Friday, March 30, 2007
Modern Times at El Rio
Near the wonderful used bookstore "Dog Eared Books" at the corner of 20th & Valencia...
...stands one of the oldest left-wing bookshops in San Francisco, Modern Times, which dates from 1971.
Unfortunately, it looks like nobody's bothered to redecorate since 1971. With its ugly fluorescent lighting and slapdash attempt at retailing, the place has some seriously depressing vibes. On its website (click here), there are the following appeals on the Homepage: "We Now Carry Used Books! And we need your help! This fantabulous development is part of our greater plan to resuscitate the bookstore..." and "Help Us Keep Our Doors Open. As you may know, these are perilous times for independent bookstores..."
There is a small room in the back of the store where panels and author events are held. Thursday evening's panel was about the San Francisco Municipal Wi-Fi project, with an equal mixture of technical wizards and non-technical, low-income community activists trying to explain the world to each other.
According to my friend Kimo Crossman (pictured above on the right), "there was a lot of passion, which was good, but not a lot of reason, which was not so good." The panel was moderated by Annalee Newitz, the brilliant cultural analyst whose "Techsploitation" column is one of the major reasons to pick up the "San Francisco Bay Guardian." (Click here for her website.) However, she wasn't a very good moderator, allowing the non-technical activists to drone on endlessly about their various oppressions while ignoring the actual subject at hand.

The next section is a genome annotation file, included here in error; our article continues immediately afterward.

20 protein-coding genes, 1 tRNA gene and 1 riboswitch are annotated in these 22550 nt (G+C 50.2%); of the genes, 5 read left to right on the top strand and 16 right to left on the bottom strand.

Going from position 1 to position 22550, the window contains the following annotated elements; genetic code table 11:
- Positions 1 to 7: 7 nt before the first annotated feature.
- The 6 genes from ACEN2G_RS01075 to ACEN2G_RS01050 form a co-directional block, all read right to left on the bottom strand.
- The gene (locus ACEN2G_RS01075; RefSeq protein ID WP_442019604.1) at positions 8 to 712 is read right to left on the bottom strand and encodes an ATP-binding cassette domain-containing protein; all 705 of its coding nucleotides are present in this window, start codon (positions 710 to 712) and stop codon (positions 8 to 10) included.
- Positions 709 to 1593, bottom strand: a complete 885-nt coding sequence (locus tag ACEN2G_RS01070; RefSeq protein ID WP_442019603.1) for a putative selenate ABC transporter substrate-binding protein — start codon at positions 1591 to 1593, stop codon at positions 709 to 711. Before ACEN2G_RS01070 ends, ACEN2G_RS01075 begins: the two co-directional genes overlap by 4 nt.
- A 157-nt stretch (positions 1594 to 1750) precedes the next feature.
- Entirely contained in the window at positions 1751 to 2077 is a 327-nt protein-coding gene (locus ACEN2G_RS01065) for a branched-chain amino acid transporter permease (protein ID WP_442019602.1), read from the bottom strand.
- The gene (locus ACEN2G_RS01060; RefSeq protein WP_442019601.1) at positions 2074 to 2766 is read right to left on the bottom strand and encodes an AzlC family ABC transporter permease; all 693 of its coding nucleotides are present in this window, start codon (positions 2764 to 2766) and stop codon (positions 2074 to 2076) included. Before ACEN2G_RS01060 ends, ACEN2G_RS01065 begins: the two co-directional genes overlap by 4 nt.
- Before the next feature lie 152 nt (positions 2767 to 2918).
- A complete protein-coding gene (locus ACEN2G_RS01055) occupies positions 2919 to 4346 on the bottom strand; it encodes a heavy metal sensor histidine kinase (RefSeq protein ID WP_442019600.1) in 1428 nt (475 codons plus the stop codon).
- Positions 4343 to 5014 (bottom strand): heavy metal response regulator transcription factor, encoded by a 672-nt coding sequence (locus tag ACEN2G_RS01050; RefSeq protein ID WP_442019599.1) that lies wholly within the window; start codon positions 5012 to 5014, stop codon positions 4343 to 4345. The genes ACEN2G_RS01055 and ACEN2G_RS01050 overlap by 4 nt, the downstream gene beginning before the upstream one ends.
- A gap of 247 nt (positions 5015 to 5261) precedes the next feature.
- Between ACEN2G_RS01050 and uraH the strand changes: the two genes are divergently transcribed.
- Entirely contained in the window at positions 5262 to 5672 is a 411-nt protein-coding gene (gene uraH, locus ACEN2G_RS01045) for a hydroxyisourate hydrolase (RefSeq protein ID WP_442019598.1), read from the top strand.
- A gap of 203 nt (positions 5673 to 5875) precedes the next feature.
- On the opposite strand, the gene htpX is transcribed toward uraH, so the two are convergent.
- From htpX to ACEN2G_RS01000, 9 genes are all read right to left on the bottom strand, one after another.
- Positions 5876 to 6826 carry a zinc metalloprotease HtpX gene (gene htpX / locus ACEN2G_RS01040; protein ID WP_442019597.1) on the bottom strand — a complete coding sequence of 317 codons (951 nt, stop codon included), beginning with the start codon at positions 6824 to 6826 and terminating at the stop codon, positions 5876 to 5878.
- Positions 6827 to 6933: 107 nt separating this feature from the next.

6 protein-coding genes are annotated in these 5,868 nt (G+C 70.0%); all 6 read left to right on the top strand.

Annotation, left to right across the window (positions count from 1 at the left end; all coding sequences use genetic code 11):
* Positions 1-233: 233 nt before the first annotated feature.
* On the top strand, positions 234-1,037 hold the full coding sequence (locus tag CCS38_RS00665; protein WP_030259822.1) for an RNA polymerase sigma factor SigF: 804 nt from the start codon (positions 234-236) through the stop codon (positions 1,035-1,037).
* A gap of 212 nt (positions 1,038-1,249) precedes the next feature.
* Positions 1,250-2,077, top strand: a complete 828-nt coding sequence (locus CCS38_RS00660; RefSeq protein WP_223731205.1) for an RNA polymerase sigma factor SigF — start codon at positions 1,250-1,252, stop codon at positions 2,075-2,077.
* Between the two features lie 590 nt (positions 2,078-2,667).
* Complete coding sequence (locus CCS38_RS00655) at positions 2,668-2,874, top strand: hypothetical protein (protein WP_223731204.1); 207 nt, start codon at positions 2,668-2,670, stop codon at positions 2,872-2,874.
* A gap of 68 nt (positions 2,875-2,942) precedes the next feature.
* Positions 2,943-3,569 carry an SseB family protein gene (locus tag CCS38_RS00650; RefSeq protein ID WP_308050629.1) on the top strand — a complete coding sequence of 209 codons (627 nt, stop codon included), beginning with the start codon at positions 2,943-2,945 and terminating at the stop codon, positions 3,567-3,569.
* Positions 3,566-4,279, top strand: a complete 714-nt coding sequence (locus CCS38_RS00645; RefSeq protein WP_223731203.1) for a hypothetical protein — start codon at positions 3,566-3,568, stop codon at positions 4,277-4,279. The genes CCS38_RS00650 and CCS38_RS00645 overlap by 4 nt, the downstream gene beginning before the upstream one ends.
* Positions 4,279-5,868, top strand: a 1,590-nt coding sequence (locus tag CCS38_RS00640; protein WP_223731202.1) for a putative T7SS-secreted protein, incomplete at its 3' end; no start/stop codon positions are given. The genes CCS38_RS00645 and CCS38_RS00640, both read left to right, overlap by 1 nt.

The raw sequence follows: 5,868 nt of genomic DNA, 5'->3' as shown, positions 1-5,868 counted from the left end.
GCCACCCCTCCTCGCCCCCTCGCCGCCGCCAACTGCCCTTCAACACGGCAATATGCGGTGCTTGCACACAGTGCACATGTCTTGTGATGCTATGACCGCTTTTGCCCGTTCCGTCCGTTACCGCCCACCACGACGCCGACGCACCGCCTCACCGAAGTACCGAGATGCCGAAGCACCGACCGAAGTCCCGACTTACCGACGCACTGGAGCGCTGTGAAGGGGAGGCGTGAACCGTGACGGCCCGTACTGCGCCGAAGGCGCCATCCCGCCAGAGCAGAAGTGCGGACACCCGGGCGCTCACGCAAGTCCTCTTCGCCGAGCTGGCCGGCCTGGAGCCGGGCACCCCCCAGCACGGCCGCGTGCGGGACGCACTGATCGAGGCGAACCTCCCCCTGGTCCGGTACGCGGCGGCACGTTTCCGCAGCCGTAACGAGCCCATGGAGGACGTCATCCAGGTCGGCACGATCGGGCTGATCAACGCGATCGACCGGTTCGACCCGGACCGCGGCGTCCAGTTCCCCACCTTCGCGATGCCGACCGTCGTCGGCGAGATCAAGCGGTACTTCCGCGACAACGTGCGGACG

We fled after only fifteen minutes for margaritas and enchiladas at the true ancient icon of the neighborhood, La Rondalla restaurant. This meant we missed the appearance of Ron Vinson, the dissembling chief of the strange little Department of Telecommunications and Information Services in City Hall (click here for their website). They are the crucial link in the wifi giveaway to Google and Earthlink, and though Mr. Vinson was attending the panel as a "private citizen in the audience," at some point he couldn't take it anymore and insisted on speaking. Since nobody else from the Mayor's Office or Google or Earthlink had shown up, that was fine with the panel. Unfortunately, he got caught in a number of fibs, and spilled the beans about "conditioned fiber," which means that there are a number of secretive deals his department has made concerning the extensive fiber optic network in San Francisco. It seems that the "conditioned fiber" cannot be used in competition with any private corporations. Ever. We've been sold down the river again.
We continued down Mission Street to the venerable dive bar El Rio for a party celebrating the launch of the new GavinWatch website, which has had more lives than a phoenix. It's a funny, well-written and critical look at San Francisco's mayor. (Click here to check it out.)
There was lots of signage hung up in the backyard patio...
...and in the disco dance room beside it.
It was an interesting mixture of the homespun and the sophisticated...
...and it was obvious that the GavinWatchers have definitely been paying attention.
A photography station was set up with a lifesize cutout of Newsom...
...so that you could have a picture with the "photo-op mayor."
Except for the food bloggers, who are a whole continent to themselves, just about everybody who has a blog in San Francisco showed up to the party at some point, including Greg Dewar (above) of the N Judah Chronicles (click here).
Eve Batey (above) represented a small contingent from the "San Francisco Chronicle," and best of all h. brown (below) got to meet the fabulous Beth Spotswood. (Click here to get to his funny account of the evening with great photos by Luke Thomas.)
Beth was so taken by the ridiculously handsome TV newsman Dan Noyes, who was attending as a civilian, that she jettisoned all of her old best friends for her new one. (Read all about it by clicking here.) It was a fun evening.